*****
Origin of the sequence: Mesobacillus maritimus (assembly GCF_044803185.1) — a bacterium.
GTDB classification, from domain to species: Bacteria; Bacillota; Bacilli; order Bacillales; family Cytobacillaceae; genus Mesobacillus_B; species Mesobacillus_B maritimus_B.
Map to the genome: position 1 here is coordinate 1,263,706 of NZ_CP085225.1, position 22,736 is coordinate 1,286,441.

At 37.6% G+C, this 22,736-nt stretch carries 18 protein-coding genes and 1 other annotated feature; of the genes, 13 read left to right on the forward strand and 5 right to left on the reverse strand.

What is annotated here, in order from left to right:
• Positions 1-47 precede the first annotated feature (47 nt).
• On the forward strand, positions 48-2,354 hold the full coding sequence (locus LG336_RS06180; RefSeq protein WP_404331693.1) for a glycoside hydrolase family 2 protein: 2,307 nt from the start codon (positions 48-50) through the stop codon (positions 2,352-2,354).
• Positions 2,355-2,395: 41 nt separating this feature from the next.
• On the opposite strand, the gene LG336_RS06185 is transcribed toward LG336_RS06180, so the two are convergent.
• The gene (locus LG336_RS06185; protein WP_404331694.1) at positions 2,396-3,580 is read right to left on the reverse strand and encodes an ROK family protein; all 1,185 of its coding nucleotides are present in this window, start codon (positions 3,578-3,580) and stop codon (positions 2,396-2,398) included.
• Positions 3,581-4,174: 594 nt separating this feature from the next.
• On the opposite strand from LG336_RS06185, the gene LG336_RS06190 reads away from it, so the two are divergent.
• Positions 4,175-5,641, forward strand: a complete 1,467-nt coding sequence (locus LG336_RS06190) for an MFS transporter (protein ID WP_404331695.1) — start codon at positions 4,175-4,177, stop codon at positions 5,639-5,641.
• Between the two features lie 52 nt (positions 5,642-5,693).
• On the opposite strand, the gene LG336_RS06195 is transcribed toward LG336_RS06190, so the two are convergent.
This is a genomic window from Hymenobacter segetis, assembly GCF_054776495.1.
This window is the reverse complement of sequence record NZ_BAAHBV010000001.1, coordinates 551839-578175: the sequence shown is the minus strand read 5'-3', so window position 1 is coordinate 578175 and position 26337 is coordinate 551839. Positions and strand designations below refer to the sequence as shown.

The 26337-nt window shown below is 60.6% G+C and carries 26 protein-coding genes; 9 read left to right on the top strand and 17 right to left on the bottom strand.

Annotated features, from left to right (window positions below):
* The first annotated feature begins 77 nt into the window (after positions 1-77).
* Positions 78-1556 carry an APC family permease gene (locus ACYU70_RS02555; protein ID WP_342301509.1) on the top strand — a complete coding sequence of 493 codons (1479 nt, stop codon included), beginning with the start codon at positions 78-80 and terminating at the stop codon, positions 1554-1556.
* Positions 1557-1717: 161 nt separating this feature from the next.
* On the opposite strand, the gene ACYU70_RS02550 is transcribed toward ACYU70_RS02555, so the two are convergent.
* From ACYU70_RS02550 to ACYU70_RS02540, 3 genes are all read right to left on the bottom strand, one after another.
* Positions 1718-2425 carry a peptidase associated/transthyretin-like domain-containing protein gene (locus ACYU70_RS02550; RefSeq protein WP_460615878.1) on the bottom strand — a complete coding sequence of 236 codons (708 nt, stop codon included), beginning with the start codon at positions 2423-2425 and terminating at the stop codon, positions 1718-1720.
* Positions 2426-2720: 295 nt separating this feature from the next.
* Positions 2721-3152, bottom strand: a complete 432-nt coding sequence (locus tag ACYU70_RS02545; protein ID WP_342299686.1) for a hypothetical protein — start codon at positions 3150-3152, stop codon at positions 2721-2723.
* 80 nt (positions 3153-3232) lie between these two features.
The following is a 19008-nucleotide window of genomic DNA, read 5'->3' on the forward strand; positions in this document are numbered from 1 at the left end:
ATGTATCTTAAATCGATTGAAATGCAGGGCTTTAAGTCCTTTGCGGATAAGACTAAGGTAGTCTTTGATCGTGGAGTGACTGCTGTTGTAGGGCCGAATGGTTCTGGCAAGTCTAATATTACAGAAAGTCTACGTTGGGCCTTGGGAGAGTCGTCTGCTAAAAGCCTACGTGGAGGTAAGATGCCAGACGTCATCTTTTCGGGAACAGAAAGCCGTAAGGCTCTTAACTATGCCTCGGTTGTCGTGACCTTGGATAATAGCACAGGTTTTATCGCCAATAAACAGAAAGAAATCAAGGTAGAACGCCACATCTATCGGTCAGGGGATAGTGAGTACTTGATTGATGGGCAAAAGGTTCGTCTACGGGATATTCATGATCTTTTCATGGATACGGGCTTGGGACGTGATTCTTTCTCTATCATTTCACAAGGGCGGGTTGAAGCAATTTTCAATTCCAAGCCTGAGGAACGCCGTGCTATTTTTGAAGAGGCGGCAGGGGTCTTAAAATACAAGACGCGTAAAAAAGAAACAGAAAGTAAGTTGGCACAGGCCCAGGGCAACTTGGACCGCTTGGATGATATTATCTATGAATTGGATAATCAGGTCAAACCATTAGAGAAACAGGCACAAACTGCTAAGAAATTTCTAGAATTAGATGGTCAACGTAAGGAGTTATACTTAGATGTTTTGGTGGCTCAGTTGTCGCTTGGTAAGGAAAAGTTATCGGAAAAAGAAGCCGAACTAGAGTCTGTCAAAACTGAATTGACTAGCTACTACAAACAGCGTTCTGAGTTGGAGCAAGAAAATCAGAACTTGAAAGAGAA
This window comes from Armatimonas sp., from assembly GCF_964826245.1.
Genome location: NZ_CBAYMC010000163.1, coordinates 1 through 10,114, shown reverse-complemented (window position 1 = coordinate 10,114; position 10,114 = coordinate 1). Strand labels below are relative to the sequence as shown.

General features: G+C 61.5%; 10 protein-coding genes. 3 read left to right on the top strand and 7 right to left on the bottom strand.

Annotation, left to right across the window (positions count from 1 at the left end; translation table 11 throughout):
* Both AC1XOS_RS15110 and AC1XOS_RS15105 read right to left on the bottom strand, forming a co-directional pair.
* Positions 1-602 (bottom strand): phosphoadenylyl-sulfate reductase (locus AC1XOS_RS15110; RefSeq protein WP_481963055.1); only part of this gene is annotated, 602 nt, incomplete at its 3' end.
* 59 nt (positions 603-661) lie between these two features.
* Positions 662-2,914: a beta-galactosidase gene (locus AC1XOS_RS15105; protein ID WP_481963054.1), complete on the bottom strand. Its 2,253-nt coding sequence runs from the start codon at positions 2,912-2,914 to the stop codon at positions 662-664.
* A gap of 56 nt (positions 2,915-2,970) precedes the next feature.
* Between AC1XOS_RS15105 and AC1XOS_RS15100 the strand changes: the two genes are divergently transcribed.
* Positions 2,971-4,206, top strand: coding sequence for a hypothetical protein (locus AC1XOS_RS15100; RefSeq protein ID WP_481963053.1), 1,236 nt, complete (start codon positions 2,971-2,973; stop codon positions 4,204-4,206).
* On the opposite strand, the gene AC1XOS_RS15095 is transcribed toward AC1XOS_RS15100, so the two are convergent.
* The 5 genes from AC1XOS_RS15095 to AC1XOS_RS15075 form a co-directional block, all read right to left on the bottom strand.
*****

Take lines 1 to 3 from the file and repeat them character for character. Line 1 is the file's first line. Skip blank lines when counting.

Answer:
Origin of the sequence: Mesobacillus maritimus (assembly GCF_044803185.1) — a bacterium.
GTDB classification, from domain to species: Bacteria; Bacillota; Bacilli; order Bacillales; family Cytobacillaceae; genus Mesobacillus_B; species Mesobacillus_B maritimus_B.
Map to the genome: position 1 here is coordinate 1,263,706 of NZ_CP085225.1, position 22,736 is coordinate 1,286,441.